In April of 1791 Count Cagliostro was imprisoned for life in the Papal fortress of San Leo, after he had been accused and found guilty by the Holy Office of the Inquisition, for freemasonry, fraud, and starting the French Revolution. The last charge was somewhat exaggerated.
Politically Cagliostro was such a buffoon that he had gone to Rome optimistic that the Pope would grant official recognition to the Ancient Order of Egyptian Freemasonry. The Order had limited existence outside of Cagliostro's imagination, and dated back all of 15 years. The same spirit of optimism had taken Cagliostro to St Petersburg in 1779, where he had expected to charm Catherine the Great into bed. His was a devious life, but beneath everything Iain McCalman detects a beguiling streak of naïveté, if not innocence.
Cagliostro was a brilliant manipulator of others in the confined space of a drawing room, but unable to grasp that more sophisticated manipulators still had elevated him into a champion in the cause of Liberty, famous across a very restless Europe. He was an unlikely candidate, and his brief but mesmerising career puzzled his contemporaries as well as the dwindling band of historians who have taken any interest in him since. Evidently his reputation was built on charisma, but the portraits, sculptures and descriptions left to us are not very promising material for reconstructing the mystique.
His life began as it ended, in a cell. A poor boy from Palermo, he became a novice monk, apprenticed to the monastery apothecary and alchemist, Father Albert. Cagliostro gave many different accounts of his life in the course of his career, but Father Albert featured in all of them in one guise or another. Whether the old monk initiated his pupil into the arts of charlatanism, as McCalman suspects, or whether he innocently passed on a folkloric science which gave as much weight to conjuring as to chemistry, the boy remained grateful and remembered the debt. Eventually Father Albert's magic was to dazzle Enlightened Europe.
Forced to leave Sicily under various clouds, Cagliostro surfaced in Malta among the redundant crusading order of the Knights of St John. Here he worked quietly at his alchemical experiments, won golden opinions and left for Rome with a pocketful of excellent references. He was a talented young man, a good artist as well as an excellent forger, and presumably a qualified apothecary too. He preferred crime, however, and was cemented into that way of life when he fell in love with and married the 14-year-old daughter of a brass worker.
Seraphina was a natural beauty and under her husband's tuition soon became an accomplished seducer. For a decade they roamed Europe together. At times they lived off the simple ruse of Seraphina acting the ingenue for passing libertines, with Cagliostro showing up half way through as the outraged and very dangerous husband. At other times Seraphina went out on extended loan to wealthy patrons, who retained Cagliostro for his alchemical and forgery skills.
It was a life which had its ups as well as downs, but was certainly in a trough when the couple were in London in 1776, and Cagliostro was initiated into a shabby lodge of Freemasons and then happened upon a manuscript which claimed to prove the Egyptian origins of Freemasonry. This proved to be the alchemical catalyst which changed their lives.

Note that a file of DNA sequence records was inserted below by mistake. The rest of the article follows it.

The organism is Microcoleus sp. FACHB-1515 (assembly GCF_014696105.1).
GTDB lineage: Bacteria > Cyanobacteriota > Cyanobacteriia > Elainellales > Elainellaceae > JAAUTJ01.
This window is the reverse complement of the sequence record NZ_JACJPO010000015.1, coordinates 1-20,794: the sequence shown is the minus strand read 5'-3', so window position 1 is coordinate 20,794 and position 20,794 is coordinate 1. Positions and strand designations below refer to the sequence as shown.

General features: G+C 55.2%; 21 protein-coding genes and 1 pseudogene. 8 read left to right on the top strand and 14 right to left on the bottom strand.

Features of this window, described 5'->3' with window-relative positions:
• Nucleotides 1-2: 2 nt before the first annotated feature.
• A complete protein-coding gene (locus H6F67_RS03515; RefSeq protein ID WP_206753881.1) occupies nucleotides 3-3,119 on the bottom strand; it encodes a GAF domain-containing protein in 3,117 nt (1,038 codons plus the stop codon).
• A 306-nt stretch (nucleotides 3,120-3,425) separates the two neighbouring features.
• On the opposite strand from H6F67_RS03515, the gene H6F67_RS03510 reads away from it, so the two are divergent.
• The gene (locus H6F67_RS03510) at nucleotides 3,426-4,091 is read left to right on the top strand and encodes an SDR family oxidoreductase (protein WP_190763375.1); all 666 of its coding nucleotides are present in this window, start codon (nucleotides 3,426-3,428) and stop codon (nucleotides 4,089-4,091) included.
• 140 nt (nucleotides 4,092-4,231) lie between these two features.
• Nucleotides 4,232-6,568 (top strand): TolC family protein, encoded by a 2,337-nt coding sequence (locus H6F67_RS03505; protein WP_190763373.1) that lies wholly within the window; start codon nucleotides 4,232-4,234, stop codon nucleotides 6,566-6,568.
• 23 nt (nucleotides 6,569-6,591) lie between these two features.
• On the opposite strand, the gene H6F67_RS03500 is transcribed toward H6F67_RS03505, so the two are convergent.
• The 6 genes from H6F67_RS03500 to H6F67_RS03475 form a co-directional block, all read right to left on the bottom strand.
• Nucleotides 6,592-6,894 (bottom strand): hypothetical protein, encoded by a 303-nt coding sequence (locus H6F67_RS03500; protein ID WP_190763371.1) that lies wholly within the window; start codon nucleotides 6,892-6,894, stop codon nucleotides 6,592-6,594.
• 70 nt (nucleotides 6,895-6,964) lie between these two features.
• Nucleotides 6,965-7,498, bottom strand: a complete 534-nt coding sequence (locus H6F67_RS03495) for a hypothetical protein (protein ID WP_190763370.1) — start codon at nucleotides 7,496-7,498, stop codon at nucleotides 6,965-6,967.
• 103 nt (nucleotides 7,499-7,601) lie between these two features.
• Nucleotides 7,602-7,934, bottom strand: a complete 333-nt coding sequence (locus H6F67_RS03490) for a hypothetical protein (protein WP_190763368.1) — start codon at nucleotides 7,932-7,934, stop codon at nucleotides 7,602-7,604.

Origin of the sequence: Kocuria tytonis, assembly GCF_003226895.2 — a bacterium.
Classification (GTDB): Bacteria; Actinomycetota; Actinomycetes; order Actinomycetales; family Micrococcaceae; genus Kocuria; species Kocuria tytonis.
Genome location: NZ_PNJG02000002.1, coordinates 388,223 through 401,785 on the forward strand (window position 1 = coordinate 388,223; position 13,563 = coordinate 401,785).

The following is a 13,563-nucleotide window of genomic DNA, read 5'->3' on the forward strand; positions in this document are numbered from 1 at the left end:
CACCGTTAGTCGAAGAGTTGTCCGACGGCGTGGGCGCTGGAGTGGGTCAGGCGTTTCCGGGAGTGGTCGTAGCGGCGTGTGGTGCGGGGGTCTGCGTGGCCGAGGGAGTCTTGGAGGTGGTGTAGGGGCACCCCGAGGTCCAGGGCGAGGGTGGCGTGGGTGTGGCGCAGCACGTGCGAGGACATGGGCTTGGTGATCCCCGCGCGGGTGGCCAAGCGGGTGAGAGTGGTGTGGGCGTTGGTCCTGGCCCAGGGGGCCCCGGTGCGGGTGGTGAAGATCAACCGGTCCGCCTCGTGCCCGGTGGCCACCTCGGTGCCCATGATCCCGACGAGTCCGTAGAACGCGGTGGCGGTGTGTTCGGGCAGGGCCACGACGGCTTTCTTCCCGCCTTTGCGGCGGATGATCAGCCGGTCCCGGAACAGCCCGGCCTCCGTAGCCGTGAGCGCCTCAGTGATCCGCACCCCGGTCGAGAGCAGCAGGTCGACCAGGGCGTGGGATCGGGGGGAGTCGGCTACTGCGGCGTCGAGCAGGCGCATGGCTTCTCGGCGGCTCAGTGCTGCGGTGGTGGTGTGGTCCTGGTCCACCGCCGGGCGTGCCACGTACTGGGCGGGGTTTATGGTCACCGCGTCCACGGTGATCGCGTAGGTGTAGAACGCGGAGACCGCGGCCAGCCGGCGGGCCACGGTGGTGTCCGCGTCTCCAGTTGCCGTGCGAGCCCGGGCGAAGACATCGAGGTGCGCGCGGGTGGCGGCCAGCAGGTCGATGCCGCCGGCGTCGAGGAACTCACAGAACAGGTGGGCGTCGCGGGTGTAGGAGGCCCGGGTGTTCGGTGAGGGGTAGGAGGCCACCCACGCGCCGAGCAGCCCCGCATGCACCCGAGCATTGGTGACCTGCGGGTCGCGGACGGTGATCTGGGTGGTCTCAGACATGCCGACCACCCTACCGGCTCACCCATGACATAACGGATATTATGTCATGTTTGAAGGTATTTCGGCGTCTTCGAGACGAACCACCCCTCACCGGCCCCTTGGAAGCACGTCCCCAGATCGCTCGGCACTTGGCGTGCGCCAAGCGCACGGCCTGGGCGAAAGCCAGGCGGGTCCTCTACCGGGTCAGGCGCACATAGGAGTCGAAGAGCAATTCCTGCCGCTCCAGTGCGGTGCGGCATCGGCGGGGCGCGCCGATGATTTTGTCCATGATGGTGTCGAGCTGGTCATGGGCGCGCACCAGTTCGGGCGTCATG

Drawing on Father Albert's magic and his own travels in the Eastern Mediterranean, Cagliostro promoted himself as the ambassador of a pure and unbroken tradition of Egyptian Freemasonry. He answered the hunger for authenticity that is always found among enthusiasts for occultism, as he made a brilliant progress across Northern Europe, becoming bolder every step of the way. In St Petersburg, rejected by Catherine, he opened a free clinic for the poor which soon became a sensation among high society (much as Rasputin was to do 125 years later). He repeated this success as he swung South, moving on whenever doubts began to surface. He arrived in Paris a celebrity, and was imprisoned in the Bastille where he became a cause.
The imprisonment was plainly unjust, and the injustice was exploited by anti-monarchist factions. Cagliostro had become entangled in the lies of a swindler named Jeanne La Motte, who had more or less plucked his name out of the air as a culprit for her own crimes. Cagliostro emerged a hero to the people, an enemy of authority. He was hounded from Paris and then London by the French secret police (and the ridicule of London Freemasons who knew Freemasonry was founded in a pub in Drury Lane rather than Egypt). He found sanctuary with a knot of devoted followers in Switzerland but his own restlessness provoked quarrels here. Then he moved on to Rome where Seraphina betrayed him to the Inquisition.
Iain McCalman sees this as a picaresque life and tells it as such against the background of his excellent knowledge of 18th-century low life. He dedicates only one, albeit brilliantly succinct, chapter to Cagliostro's significance. Why was Europe so receptive to Cagliostro? There is surely more here than exploitation of individual hopes and wishes. The more serious-minded and respectable occultist, Louis de St Martin, for example was appalled by Cagliostro, but took his abilities very seriously.
Thomas Carlyle took Cagliostro seriously too, and gave him the epigraph to his famous history of the French Revolution. Carlyle saw Cagliostro's irrationality as truer to the spirit of 1789, than Rousseau's reason. More recently, Robert Darnton's 1968 study of the career of Franz Mesmer revived this argument. We should not take it for granted that it was the Enlightenment which brought the ancien régime to an end. The appetite for novelty of any description, the scepticism which is willing to believe everything rather than nothing, no doubt also played their part. The spectre of Cagliostro haunts civilisation still.Reuse content